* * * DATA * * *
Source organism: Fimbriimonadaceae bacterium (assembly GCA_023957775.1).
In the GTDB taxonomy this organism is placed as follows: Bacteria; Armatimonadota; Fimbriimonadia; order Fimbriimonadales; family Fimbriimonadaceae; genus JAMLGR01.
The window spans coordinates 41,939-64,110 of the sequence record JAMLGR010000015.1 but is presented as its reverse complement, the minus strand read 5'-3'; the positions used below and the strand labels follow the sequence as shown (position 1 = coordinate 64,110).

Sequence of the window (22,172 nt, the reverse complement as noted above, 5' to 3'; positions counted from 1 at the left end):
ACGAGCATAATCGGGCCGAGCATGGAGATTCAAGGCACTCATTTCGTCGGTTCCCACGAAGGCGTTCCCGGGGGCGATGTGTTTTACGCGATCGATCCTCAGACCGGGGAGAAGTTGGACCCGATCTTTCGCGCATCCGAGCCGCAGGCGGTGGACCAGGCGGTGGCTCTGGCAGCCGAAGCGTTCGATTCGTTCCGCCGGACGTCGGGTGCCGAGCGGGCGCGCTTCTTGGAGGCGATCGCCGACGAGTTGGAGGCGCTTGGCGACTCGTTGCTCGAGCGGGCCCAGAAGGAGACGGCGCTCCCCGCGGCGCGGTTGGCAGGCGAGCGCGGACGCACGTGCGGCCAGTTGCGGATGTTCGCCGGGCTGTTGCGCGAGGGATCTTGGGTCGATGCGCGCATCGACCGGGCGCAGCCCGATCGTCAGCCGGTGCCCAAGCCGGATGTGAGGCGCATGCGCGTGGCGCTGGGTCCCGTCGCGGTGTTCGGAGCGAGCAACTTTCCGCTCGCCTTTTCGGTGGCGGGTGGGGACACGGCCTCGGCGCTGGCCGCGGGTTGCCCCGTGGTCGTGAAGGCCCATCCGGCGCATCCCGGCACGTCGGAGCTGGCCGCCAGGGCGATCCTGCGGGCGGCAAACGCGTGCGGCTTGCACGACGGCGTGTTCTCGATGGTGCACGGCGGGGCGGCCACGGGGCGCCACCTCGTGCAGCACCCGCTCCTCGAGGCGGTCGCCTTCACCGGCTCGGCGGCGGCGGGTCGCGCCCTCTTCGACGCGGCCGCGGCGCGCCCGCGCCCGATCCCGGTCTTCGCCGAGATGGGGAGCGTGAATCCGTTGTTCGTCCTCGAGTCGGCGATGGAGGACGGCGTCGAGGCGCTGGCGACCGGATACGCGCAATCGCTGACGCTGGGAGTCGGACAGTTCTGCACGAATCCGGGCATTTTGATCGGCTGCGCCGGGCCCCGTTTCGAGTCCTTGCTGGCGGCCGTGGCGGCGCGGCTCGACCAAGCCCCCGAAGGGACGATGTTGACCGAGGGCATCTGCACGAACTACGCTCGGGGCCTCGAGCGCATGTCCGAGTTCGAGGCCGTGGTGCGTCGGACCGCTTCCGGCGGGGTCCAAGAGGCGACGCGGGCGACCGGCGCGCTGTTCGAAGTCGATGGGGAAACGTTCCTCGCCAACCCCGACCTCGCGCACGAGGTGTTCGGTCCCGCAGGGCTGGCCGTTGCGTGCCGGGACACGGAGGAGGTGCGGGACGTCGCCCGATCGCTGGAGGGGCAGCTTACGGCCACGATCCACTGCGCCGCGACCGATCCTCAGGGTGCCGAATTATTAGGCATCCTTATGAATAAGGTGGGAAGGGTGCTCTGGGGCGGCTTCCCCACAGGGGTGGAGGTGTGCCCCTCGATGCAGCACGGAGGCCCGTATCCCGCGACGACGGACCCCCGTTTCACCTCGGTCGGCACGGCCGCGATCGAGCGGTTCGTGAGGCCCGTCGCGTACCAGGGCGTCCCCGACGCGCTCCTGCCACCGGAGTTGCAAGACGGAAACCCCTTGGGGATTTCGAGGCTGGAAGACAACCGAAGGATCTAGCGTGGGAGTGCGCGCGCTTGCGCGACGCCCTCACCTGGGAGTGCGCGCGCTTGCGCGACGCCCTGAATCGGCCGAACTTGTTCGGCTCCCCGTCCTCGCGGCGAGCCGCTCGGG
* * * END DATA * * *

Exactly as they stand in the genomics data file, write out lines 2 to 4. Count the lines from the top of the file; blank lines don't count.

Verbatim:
In the GTDB taxonomy this organism is placed as follows: Bacteria; Armatimonadota; Fimbriimonadia; order Fimbriimonadales; family Fimbriimonadaceae; genus JAMLGR01.
The window spans coordinates 41,939-64,110 of the sequence record JAMLGR010000015.1 but is presented as its reverse complement, the minus strand read 5'-3'; the positions used below and the strand labels follow the sequence as shown (position 1 = coordinate 64,110).

Sequence of the window (22,172 nt, the reverse complement as noted above, 5' to 3'; positions counted from 1 at the left end):